THE National Asset Management Agency (NAMA) has completed the second tranche of loan purchases from participating lenders; acquiring loans nominally valued at €5.2 billion for €2.7bn – a discount of 48%.
The second set of loan transfers from AIB, Bank of Ireland, Irish Nationwide Building Society and EBS brings to €20.5bn the total value of loans which have been bought by the Government’s “bad asset” division at a discounted consideration of €10.4bn.
Of the latest batch of transfers, NAMA paid AIB €1.4bn – a discount of 48.5% – for €2.73bn worth of loans. The Bank of Ireland discount was 37.8%, with €1.13bn being paid for loans with an original value of €1.82bn. The EBS discount amounted to 46.4% – €19.3m being paid for €35.9m worth of loans.
By far the largest discount came on the Irish Nationwide loans. Loans with an original value of €591m were bought by NAMA for just €163m in comparison – representing a discount of 72.4%.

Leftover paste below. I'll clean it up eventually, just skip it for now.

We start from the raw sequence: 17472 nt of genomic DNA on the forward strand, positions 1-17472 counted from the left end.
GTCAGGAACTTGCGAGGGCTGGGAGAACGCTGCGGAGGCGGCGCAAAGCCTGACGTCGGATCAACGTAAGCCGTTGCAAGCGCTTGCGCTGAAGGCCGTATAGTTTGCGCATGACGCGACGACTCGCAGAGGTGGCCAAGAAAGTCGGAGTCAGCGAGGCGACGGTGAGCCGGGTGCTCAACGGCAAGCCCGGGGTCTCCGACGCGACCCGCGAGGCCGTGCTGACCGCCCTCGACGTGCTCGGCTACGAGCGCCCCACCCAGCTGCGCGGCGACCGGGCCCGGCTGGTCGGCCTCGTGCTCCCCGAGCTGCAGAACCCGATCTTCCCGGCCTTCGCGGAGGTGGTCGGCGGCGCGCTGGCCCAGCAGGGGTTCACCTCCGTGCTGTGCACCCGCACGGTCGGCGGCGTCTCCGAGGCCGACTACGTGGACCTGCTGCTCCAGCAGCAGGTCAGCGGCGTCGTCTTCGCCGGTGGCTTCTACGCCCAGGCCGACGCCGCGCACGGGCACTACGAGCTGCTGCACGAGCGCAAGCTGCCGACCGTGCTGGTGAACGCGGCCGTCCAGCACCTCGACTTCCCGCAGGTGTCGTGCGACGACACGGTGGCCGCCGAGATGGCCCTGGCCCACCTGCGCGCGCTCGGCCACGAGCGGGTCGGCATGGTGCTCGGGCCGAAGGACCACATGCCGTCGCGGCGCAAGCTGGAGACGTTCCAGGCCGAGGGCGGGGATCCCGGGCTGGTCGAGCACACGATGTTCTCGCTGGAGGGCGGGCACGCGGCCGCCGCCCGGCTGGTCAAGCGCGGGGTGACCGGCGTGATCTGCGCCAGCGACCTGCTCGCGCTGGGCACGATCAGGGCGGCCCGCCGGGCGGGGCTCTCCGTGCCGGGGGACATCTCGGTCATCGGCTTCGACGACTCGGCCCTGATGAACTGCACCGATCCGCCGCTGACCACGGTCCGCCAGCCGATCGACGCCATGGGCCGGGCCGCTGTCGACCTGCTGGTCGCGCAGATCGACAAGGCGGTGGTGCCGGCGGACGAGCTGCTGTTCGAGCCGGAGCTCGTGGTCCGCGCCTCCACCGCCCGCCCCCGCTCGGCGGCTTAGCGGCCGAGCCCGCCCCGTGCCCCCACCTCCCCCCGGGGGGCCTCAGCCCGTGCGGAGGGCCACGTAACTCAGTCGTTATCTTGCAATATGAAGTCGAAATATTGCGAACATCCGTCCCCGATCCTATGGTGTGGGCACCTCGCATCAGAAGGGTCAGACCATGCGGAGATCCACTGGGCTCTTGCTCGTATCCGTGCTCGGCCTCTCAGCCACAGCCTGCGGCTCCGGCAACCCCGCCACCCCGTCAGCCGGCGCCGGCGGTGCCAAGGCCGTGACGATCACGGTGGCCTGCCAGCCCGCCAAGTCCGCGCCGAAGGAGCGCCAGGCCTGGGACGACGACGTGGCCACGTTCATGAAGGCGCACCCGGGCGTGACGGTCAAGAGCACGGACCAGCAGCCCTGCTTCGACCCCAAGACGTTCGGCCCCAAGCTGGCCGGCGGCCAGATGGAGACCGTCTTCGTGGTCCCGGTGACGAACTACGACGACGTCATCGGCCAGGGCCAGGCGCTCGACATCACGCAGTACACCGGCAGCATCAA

NAMA said that loans from Anglo Irish Bank will be acquired “over the coming weeks” after all necessary due diligence has been received and evaluated.
Meanwhile, lawyers acting on behalf of NAMA have asked the Commercial Court to fast-track a hearing into a legal challenge brought by property developer Paddy McKillen. Mr McKillen is claiming that certain parts of the act under which NAMA operates are unconstitutional and the €80m in Bank of Ireland loans made to his companies – and now NAMA-bound – are fully performing and a transfer could be detrimental to his businesses.
The Government, meanwhile, is arguing that the claims pose a threat to NAMA – in that any perception the project is flawed could damage Ireland’s image in international markets.
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